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Optimal Markets, Inc. v. Salant

California Court of Appeals, Sixth District

November 26, 2013

OPTIMAL MARKETS, INC., Plaintiff,
v.
David Salant et al., Defendants and Appellants, CARL LIPPENBERGER et al., Objectors and Respondents.

Superior Court of Santa Clara County, No. CV147711 The Honorable James P. Kleinberg Judge

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COUNSEL

MITCHELL COMPANY Brian E. Mitchell for Defendants and Appellants.

Law Offices of Carl Lippenberger and Carl Lippenberger for Objectors and Respondents.

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OPINION

MÁRQUEZ, J.

This appeal arises from an order in which the trial court, after confirming an arbitration award in favor of defendants, denied a separate motion brought by some of the prevailing parties for an award of sanctions against plaintiff’s attorneys. The sanctions motion was made pursuant to Code of Civil Procedure section 128.7 on the grounds that the case was “pursued... for an improper purpose, and that the claims... were not supported by law, nonfrivolous extensions of the law, or fact.”[1] The trial court held that sanctions under section 128.7 were precluded because plaintiff’s attorneys had been substituted after the filing of the complaint in court and after the judicial action had been stayed pending binding arbitration; therefore, plaintiff’s attorneys had not “present[ed] to the court” (§ 128.7, subd. (b)) any pleadings or arguments, as is required by the applicable statute. A similar motion for sanctions brought under Rule 11 of the Federal Rules of Civil Procedure (28 U.S.C.; Rule 11)—the federal statute upon which section 128.7 is based—had previously been denied by the arbitrator for lack of jurisdiction.

On appeal, the parties who had moved for sanctions in the trial court assert that the court erred in finding that section 128.7 did not authorize an award of sanctions. They urge that plaintiff’s attorneys, in advancing frivolous claims in the binding arbitration on behalf of their clients, advocated a meritless complaint before the court within the meaning of the section 128.7, thereby warranting the imposition of sanctions under that statute.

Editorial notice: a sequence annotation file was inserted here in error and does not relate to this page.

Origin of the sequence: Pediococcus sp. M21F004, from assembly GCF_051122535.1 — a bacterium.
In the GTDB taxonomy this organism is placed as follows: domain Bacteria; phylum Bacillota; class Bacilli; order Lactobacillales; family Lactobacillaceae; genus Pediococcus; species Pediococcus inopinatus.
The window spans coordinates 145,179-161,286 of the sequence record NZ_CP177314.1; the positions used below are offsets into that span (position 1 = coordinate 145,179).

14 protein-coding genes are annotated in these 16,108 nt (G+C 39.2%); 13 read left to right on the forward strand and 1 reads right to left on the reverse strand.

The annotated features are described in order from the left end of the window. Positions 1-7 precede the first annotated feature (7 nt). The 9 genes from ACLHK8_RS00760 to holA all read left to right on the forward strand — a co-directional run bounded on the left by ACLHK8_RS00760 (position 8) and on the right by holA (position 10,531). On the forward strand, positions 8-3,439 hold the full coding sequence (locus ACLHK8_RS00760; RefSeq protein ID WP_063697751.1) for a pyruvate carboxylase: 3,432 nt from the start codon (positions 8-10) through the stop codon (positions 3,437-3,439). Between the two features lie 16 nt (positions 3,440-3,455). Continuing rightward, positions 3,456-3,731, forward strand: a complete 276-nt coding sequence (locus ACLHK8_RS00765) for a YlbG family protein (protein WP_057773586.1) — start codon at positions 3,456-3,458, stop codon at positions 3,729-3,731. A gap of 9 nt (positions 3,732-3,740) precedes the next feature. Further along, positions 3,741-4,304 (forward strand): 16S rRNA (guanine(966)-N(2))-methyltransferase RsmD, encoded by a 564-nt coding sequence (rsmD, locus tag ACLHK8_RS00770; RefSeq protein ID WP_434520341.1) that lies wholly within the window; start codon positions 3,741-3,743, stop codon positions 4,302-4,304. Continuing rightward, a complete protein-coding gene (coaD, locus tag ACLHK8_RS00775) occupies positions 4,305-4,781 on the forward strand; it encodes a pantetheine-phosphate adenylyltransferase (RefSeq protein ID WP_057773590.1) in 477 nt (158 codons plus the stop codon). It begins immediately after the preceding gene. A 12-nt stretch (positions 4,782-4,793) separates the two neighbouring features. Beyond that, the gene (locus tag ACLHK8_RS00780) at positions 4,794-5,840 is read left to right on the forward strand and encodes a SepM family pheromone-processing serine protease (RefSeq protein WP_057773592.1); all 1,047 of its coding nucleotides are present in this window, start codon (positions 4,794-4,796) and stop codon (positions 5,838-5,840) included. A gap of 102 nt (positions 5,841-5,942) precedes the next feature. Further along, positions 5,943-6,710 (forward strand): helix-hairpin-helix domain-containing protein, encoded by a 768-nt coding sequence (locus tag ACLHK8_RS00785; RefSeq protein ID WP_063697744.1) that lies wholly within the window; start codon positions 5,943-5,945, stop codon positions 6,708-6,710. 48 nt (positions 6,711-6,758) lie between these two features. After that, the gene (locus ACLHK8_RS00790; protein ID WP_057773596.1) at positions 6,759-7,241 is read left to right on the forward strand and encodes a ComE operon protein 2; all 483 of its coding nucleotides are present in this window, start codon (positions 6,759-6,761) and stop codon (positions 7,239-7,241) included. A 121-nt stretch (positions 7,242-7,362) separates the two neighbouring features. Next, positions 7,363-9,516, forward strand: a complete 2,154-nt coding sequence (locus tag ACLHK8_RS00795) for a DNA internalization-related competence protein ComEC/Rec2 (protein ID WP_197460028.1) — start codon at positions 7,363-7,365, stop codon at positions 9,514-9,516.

We conclude that the court did not err. Accordingly, we will affirm the order denying the motion for sanctions.

PROCEDURAL BACKGROUND

On July 17, 2009, Optimal Markets, Inc. (Optimal)[2] filed a complaint in the court below against a number of parties (collectively, Defendants), [3] namely, FTI Consulting, Inc. (FTI); Auction Technologies, LLC (Auction, LLC); Auction Technologies, Inc. (Auction, Inc.); Xonomic Inc.; David

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Salant (Salant); Harold Lea (Lea); and Paul Milgrom (Milgrom).[4] The next month, on August 25, 2009, the parties entered into a written agreement to submit their dispute to binding arbitration pursuant to the JAMS Comprehensive Arbitration Rules and Procedures. On September 10, 2009, the court entered an order staying the action, pending the conclusion of arbitration proceedings.

Binding arbitration occurred over eight days between February 2010 and March 2010. The matters arbitrated consisted of Optimal’s seven causes of action alleged in the complaint it had filed in superior court (misappropriation of trade secrets, common law unfair competition, statutory unfair competition [Bus. & Prof. Code, § 17200], breach of contract, breach of fiduciary duty, breach of covenant of good faith and fair dealing, and declaratory relief);[5] the counterclaims of Salant and Lea for tortious interference with prospective economic advantage and tortious interference with contract (collectively, the tortious interference counterclaims); and the counterclaims of all Defendants for declaratory relief.[6] The arbitrator in June 2010 issued an interim award in which he, inter alia, denied each of Optimal’s claims. Later that month, Defendants filed a motion for attorney fees and costs and a motion for sanctions. On July 15, 2010—the day its opposition to the fee and sanctions motions was due—Optimal filed for bankruptcy protection. The stay of further arbitration proceedings was vacated after the United States Bankruptcy Court for the Northern District of California closed Optimal’s bankruptcy case on September 20, 2010.

In a 46-page final arbitration award dated May 13, 2011, [7] the arbitrator made final his denial of each of Optimal’s claims; denied the tortious interference counterclaims of Salant and Lea; granted Defendants’ counterclaim for declaratory relief; and granted Defendants’ requests for attorney fees and costs, awarding Defendants $2,563,487 in attorney fees and $221,225 in costs and expenses to be paid by Optimal.[8] The attorney fees and costs were awarded by the arbitrator under two alternative theories: (1) they were awardable under the California Uniform Trade ...


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